Looting Versailles

Looting Versailles
My first book of poems, just released by Alabaster Leaves Publishing

Monday, August 24, 2015

Frank Stanford: Don't Believe the Hype

What - what a trite headline, but it's what I want to say.

I've read the poetry, and there is no way other people who read poetry often and deeply can believe Frank Stanford's has any staying power.

The people trying to build him up today, writing about him, are doing it for reasons other than the quality of his work. I'm afraid that, whatever their biases or interests or motivations truly are, what I see happening is another Sylvia Plath myth being created: That of the "tortured poet-genius."

The myth is that poets suffer often and hard - this is probably true. But it leads to people for whom "death is quite romantic."

I suppose I'm angry because myths can lead people to do silly, hurtful, wrong-headed things. Because myths are beautiful, and I love them, and because with Frank Stanford - and also David Foster Wallace - I'm watching myths get built around writers who did not produce work I care about. This blog post isn't about DFW, but my stance is against his sincerity - his use of High Style to convey his true feelings, the same standard-issue emotions I deal with regularly. To me that's egotistical - forcing somebody to be themselves again to glorify his name. Art is artificial, the end. MacLeish's "Ars Poetica" is dead-on.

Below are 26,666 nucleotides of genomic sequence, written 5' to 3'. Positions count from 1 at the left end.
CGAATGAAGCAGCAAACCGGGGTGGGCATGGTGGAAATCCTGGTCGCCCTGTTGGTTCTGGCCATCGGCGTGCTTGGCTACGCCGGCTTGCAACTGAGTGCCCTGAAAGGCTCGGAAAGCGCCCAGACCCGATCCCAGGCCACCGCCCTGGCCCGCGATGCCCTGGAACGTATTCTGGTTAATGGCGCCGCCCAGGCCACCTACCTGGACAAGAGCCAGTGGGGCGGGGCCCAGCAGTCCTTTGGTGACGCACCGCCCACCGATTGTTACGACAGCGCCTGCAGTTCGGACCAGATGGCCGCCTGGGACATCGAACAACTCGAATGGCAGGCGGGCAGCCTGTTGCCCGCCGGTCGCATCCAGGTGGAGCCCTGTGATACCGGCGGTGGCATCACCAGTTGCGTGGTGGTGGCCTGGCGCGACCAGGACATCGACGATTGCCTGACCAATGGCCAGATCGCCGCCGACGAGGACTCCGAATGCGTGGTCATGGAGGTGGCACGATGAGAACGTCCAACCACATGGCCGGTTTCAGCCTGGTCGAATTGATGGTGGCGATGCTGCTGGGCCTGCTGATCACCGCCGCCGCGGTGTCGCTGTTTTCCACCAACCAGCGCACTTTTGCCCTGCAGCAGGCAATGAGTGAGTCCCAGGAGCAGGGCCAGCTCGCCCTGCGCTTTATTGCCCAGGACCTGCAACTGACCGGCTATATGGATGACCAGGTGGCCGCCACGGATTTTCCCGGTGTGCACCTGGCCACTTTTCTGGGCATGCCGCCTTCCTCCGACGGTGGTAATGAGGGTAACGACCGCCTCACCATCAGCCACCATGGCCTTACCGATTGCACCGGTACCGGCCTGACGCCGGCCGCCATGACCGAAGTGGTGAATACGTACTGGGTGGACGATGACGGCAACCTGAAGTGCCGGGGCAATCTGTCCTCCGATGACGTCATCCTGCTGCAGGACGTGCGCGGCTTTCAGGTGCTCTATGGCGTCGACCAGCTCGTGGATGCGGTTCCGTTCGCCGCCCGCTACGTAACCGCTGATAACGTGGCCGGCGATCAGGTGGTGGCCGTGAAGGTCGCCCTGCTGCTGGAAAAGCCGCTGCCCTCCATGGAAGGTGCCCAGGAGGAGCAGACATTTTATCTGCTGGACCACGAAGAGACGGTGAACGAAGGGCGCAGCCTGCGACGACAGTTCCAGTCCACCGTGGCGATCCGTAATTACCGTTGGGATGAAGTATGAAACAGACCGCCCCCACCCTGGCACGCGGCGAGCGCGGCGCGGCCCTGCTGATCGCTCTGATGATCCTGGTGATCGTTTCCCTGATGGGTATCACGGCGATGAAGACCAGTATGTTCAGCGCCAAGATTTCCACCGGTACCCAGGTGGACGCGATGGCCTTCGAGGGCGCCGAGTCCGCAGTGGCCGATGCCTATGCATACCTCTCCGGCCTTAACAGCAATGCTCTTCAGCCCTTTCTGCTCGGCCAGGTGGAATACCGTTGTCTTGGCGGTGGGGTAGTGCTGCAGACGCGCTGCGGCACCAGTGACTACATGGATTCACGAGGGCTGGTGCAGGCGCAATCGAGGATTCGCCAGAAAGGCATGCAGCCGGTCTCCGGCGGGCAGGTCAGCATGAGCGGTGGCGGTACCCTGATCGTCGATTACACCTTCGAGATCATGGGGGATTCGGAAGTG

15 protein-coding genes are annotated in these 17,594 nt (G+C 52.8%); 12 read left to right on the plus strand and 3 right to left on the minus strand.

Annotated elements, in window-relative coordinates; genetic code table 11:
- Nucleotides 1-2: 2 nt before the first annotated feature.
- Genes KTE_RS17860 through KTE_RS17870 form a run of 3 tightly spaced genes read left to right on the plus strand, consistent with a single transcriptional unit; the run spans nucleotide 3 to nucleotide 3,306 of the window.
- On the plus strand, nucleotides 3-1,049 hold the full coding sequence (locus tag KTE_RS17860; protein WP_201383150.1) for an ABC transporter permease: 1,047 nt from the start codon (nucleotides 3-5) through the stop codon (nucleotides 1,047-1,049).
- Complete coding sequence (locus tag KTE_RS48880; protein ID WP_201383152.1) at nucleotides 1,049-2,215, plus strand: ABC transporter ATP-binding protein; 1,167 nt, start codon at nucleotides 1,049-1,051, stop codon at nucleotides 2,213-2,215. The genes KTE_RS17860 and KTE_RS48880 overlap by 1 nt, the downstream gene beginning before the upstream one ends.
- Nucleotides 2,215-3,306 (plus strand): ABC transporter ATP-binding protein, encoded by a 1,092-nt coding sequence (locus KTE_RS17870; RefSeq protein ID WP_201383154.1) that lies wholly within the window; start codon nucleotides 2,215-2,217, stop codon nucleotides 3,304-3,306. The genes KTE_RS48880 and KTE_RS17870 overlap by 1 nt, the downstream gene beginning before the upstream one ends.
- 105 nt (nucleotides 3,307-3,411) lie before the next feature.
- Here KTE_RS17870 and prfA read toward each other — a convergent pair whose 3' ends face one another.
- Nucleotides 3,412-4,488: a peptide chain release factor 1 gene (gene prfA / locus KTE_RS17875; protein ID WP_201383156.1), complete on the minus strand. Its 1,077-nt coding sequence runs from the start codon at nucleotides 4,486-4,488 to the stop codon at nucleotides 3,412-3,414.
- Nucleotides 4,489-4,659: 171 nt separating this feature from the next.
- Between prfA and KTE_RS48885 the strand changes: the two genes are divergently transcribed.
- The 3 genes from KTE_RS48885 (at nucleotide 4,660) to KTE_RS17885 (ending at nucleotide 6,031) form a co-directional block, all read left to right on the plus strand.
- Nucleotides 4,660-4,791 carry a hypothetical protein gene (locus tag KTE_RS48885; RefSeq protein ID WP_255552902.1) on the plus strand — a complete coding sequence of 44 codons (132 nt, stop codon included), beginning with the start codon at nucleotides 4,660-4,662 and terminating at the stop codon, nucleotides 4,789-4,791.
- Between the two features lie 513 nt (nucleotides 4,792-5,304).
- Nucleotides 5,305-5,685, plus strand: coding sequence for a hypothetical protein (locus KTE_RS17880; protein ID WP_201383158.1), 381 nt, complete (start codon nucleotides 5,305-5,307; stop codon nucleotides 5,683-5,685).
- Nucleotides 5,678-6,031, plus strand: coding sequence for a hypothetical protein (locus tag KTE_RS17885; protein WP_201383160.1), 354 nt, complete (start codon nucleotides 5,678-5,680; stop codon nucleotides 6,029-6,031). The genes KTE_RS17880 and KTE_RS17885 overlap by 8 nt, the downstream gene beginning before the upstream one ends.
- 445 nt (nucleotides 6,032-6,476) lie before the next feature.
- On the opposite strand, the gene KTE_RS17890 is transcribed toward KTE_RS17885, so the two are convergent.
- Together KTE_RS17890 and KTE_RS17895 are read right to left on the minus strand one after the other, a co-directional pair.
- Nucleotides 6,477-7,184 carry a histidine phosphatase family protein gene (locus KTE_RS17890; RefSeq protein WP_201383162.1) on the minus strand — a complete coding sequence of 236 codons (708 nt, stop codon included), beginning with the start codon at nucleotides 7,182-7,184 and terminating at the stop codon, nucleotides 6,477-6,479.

And the problem with Stanford is that he dated a respected poetry gate-keeper - CD Wright, so there's a bit of Insider Trading going on that's really ugly, the kind that seeing a possible third Bush elected to the White House makes one seriously question the existence of a meritocracy. The other problem is that a lot of people who read about poetry - maybe naive beginners or old people giving it a second look in their later years - don't actually read poems, so they're gullible, clueless, and being sold something no different than what's on infomercials at 4 am to grow back hair - magnetic bracelets and copper-infused socks, etc.

Honestly, it's so ugly and sad. Read a poem by Auden, Tennyson, Ashbery, Merrill, Crane, Eliot, Dickinson, Moore, Stevens. Then read Bukowski. Then read Stanford. The proof is in the pudding, or something.

As for DFW - it's content. But I can't say I've read quite enough to judge conclusively. I've read some shorts and essays and a lot of Infinite Jest - the big words, the sprawl, the rhythms are all there: Structurally and Verbally it's High Style, but the content is not transformative, the word that comes to mind is reaffirming, like the memes on social media with crosses and grandmothers smiling and grandchildren and sunbeams, rainbows, mountains. Just not my aesthetic.

I think though - DFW's and Stanford's canonizations-in-process, to my mind, has a nasty fit in today's Literary climate where Otherness is prized: two white males are gaining entry by killing themselves.

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